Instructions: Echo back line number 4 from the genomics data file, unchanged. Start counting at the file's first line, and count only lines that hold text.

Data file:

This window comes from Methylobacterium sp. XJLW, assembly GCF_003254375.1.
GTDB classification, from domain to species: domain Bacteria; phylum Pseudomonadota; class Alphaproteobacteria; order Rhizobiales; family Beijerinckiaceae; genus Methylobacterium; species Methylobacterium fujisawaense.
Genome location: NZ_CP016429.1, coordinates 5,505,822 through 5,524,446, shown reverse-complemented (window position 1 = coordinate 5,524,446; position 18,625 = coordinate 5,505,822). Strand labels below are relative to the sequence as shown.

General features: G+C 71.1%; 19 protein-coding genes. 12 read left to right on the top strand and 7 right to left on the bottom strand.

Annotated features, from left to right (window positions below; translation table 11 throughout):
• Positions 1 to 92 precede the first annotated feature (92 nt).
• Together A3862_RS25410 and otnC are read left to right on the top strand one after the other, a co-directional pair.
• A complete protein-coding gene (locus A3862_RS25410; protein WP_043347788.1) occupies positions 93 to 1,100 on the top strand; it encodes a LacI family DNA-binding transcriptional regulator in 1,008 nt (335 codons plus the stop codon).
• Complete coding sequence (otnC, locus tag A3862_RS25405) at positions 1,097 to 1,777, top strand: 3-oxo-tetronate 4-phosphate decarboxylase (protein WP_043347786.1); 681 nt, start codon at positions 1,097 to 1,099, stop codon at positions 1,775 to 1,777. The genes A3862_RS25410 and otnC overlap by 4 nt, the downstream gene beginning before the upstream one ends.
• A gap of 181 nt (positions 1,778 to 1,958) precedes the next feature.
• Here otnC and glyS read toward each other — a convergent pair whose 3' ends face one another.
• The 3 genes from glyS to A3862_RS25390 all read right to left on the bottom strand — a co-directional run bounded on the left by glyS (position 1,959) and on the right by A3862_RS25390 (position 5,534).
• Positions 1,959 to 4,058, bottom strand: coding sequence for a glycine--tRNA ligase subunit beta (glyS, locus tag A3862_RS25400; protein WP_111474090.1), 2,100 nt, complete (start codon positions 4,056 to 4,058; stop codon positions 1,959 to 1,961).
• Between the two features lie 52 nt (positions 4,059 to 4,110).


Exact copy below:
General features: G+C 71.1%; 19 protein-coding genes. 12 read left to right on the top strand and 7 right to left on the bottom strand.